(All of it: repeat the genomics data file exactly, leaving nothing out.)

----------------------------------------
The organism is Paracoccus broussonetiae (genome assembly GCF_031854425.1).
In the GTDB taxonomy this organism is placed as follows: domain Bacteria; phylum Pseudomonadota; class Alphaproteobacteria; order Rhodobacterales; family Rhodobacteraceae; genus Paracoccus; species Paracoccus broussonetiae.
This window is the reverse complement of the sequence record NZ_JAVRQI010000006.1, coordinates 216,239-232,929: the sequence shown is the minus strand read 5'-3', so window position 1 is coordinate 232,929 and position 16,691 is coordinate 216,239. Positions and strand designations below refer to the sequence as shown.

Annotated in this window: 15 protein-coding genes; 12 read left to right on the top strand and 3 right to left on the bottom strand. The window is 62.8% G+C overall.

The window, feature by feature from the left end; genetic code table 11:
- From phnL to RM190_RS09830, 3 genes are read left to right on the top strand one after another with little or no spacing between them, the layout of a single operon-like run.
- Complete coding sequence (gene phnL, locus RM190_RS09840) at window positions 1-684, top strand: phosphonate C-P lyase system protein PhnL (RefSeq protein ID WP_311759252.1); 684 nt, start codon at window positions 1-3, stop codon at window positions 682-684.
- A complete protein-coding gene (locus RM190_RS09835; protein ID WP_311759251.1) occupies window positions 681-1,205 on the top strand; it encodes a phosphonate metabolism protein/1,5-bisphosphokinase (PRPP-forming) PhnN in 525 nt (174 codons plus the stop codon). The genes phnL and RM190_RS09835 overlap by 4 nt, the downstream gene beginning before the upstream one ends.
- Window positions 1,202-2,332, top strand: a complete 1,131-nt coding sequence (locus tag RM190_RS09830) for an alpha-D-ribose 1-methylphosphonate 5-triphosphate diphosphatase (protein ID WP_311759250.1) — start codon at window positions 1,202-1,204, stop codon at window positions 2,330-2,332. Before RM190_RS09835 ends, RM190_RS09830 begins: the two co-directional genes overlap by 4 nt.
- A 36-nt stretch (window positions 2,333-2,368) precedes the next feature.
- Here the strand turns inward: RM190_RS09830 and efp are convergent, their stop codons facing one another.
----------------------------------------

The organism is Paracoccus broussonetiae (genome assembly GCF_031854425.1).
In the GTDB taxonomy this organism is placed as follows: domain Bacteria; phylum Pseudomonadota; class Alphaproteobacteria; order Rhodobacterales; family Rhodobacteraceae; genus Paracoccus; species Paracoccus broussonetiae.
This window is the reverse complement of the sequence record NZ_JAVRQI010000006.1, coordinates 216,239-232,929: the sequence shown is the minus strand read 5'-3', so window position 1 is coordinate 232,929 and position 16,691 is coordinate 216,239. Positions and strand designations below refer to the sequence as shown.

Annotated in this window: 15 protein-coding genes; 12 read left to right on the top strand and 3 right to left on the bottom strand. The window is 62.8% G+C overall.

The window, feature by feature from the left end; genetic code table 11:
- From phnL to RM190_RS09830, 3 genes are read left to right on the top strand one after another with little or no spacing between them, the layout of a single operon-like run.
- Complete coding sequence (gene phnL, locus RM190_RS09840) at window positions 1-684, top strand: phosphonate C-P lyase system protein PhnL (RefSeq protein ID WP_311759252.1); 684 nt, start codon at window positions 1-3, stop codon at window positions 682-684.
- A complete protein-coding gene (locus RM190_RS09835; protein ID WP_311759251.1) occupies window positions 681-1,205 on the top strand; it encodes a phosphonate metabolism protein/1,5-bisphosphokinase (PRPP-forming) PhnN in 525 nt (174 codons plus the stop codon). The genes phnL and RM190_RS09835 overlap by 4 nt, the downstream gene beginning before the upstream one ends.
- Window positions 1,202-2,332, top strand: a complete 1,131-nt coding sequence (locus tag RM190_RS09830) for an alpha-D-ribose 1-methylphosphonate 5-triphosphate diphosphatase (protein ID WP_311759250.1) — start codon at window positions 1,202-1,204, stop codon at window positions 2,330-2,332. Before RM190_RS09835 ends, RM190_RS09830 begins: the two co-directional genes overlap by 4 nt.
- A 36-nt stretch (window positions 2,333-2,368) precedes the next feature.
- Here the strand turns inward: RM190_RS09830 and efp are convergent, their stop codons facing one another.